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PostPosted: Fri Dec 02, 2011 1:25 pm 
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Thank you. ;)
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PostPosted: Fri Dec 02, 2011 7:01 pm 
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pgtrue wrote:If you measure intelligence by SAT scores then 200 points would be impressive.

But what if you Measure intelligence by something other than test scores.

It really is, all relative...

“Everybody is a genius. But if you judge a fish by its ability to climb a tree, it will live its whole life believing that it is stupid.”
― Albert Einstein

“The true sign of intelligence is not knowledge but imagination.”
-Albert Einstein
Naah, I'd never measure intelligence by SAT scores. We don't even have SAT scores here in Europe. :-)
I also never considered explicit intelligence tests (like for example the ones you need to score enough IQ points in to become a member of the mensa club) a good measure for intelligence.
These tests only measure certain analytical, combinatory and other similar capabilities. But there is practical intelligence, there is emotional intelligence and there are a lot of other important things people can be bad at, while still scoring high in those tests.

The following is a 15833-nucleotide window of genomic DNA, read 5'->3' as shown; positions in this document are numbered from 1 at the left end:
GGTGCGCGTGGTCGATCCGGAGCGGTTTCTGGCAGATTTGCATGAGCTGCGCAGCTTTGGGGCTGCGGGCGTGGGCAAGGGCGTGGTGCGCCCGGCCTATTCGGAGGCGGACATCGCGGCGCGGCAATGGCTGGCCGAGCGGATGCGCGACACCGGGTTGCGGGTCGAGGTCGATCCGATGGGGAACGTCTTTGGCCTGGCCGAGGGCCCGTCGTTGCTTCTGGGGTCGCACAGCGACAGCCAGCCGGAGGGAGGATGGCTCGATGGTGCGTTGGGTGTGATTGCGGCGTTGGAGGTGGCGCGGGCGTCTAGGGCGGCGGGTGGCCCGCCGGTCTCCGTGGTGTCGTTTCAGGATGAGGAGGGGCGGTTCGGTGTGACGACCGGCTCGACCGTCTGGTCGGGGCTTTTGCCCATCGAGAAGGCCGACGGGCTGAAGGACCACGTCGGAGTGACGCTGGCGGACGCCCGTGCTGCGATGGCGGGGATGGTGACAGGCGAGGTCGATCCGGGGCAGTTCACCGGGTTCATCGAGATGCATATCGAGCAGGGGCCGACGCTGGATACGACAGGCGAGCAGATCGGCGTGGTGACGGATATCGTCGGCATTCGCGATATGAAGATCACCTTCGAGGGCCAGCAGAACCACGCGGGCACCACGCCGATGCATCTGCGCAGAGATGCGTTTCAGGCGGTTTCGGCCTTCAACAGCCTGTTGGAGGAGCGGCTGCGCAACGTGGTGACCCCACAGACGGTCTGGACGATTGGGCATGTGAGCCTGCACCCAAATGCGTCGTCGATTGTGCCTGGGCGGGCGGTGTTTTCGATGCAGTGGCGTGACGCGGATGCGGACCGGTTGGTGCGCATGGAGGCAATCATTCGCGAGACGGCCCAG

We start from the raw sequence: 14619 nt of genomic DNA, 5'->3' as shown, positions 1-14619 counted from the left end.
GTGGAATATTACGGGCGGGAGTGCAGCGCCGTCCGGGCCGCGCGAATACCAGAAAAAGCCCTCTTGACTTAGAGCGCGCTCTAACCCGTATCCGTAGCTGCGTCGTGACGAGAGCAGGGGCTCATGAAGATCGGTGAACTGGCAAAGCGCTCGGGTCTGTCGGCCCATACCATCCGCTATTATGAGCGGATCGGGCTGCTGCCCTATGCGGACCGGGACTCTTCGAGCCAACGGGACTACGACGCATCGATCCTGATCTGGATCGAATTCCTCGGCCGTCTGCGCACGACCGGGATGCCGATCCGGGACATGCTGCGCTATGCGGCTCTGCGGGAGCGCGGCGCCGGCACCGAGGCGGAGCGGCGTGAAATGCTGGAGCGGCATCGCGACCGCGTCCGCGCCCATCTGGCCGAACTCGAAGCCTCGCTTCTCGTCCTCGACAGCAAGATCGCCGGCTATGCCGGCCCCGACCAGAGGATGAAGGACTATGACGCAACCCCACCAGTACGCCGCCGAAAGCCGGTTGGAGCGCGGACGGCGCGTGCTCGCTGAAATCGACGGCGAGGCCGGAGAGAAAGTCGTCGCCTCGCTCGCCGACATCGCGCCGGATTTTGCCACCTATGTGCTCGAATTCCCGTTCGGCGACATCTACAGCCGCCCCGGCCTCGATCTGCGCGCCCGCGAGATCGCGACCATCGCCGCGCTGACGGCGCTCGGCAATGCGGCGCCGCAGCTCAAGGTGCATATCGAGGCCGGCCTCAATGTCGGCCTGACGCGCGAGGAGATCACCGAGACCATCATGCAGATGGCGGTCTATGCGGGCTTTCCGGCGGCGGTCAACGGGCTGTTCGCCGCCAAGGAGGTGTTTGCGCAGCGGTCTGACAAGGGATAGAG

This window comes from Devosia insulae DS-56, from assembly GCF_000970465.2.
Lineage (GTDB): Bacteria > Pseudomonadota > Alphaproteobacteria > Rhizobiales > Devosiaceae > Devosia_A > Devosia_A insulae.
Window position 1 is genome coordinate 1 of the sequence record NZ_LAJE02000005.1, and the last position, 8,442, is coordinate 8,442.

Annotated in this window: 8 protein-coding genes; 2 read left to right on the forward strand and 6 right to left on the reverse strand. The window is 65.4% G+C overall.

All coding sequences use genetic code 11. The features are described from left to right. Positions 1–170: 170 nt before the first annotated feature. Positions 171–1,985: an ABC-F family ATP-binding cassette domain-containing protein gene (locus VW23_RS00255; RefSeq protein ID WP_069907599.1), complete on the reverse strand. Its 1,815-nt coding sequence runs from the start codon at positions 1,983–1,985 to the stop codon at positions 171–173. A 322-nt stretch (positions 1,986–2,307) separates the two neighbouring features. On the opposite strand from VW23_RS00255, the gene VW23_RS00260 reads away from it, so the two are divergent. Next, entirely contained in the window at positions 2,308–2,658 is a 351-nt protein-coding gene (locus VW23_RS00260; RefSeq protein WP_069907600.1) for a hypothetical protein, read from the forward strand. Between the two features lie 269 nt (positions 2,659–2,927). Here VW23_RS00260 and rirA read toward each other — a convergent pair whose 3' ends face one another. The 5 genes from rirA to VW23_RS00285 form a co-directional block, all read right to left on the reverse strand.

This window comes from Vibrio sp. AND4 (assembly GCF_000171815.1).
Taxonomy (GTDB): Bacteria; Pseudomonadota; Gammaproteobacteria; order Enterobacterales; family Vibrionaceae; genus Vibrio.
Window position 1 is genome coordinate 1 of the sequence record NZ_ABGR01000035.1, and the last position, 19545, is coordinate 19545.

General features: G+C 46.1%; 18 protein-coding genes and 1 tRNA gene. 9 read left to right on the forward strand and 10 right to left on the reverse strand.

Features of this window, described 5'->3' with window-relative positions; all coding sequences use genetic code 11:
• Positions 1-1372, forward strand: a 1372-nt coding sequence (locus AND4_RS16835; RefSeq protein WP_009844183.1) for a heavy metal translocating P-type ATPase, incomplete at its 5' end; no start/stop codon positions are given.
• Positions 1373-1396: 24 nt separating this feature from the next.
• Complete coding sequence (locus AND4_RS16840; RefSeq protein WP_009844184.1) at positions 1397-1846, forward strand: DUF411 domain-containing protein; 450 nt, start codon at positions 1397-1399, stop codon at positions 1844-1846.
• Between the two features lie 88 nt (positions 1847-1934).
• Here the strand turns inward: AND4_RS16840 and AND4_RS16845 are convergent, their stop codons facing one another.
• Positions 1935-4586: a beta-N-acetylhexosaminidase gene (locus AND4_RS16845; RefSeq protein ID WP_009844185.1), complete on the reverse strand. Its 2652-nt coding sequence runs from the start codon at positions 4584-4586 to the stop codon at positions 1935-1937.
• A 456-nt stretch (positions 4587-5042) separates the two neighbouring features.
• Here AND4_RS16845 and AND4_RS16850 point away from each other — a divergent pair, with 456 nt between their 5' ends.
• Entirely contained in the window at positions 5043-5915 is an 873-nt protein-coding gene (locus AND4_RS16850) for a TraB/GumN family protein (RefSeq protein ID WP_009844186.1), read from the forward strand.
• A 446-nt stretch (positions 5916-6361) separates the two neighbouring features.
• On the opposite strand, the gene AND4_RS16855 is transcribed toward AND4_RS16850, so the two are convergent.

Your Einstein quotes are amongst my most favorite quotes of all time, btw. He has produced many others I also like very much. For example:
No problem can be solved from the same level of consciousness that created it.
- Albert Einstein

Common sense is the collection of prejudices acquired by age eighteen.
- Albert Einstein

Few people are capable of expressing with equanimity opinions which differ from the prejudices of their social environment. Most people are even incapable of forming such opinions.
- Albert Einstein

I could go on for a while here, because this man really was extraordinary in many ways. But I don't want to derail the thread. :-)

Tronar

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PostPosted: Sat Dec 03, 2011 8:07 pm 
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bette wrote:Tronar there is history here, years worth of relationships building. Randy and I have met in person and even road in a car together and we have a idea of what the other is "really" saying and he puts Tom on a pedestal which isn't healthy. Thanks for your concern.
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We will always have lucid2!

Sometimes you drive me nuts but I can't stay mad at you long without getting my ass kicked by feedback

I appreciate your measured response to my hissy fit

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Last edited by kroeran on Sat Dec 03, 2011 9:16 pm, edited 2 times in total.

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PostPosted: Sat Dec 03, 2011 8:18 pm 
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Montana wrote:
Lena wrote:
kroeran wrote:"Success Comes from Waiting For the Second Marshmallow
Randy, thank you for this post. This is a good practical advice, and it is never too late to learn this trick, I suppose.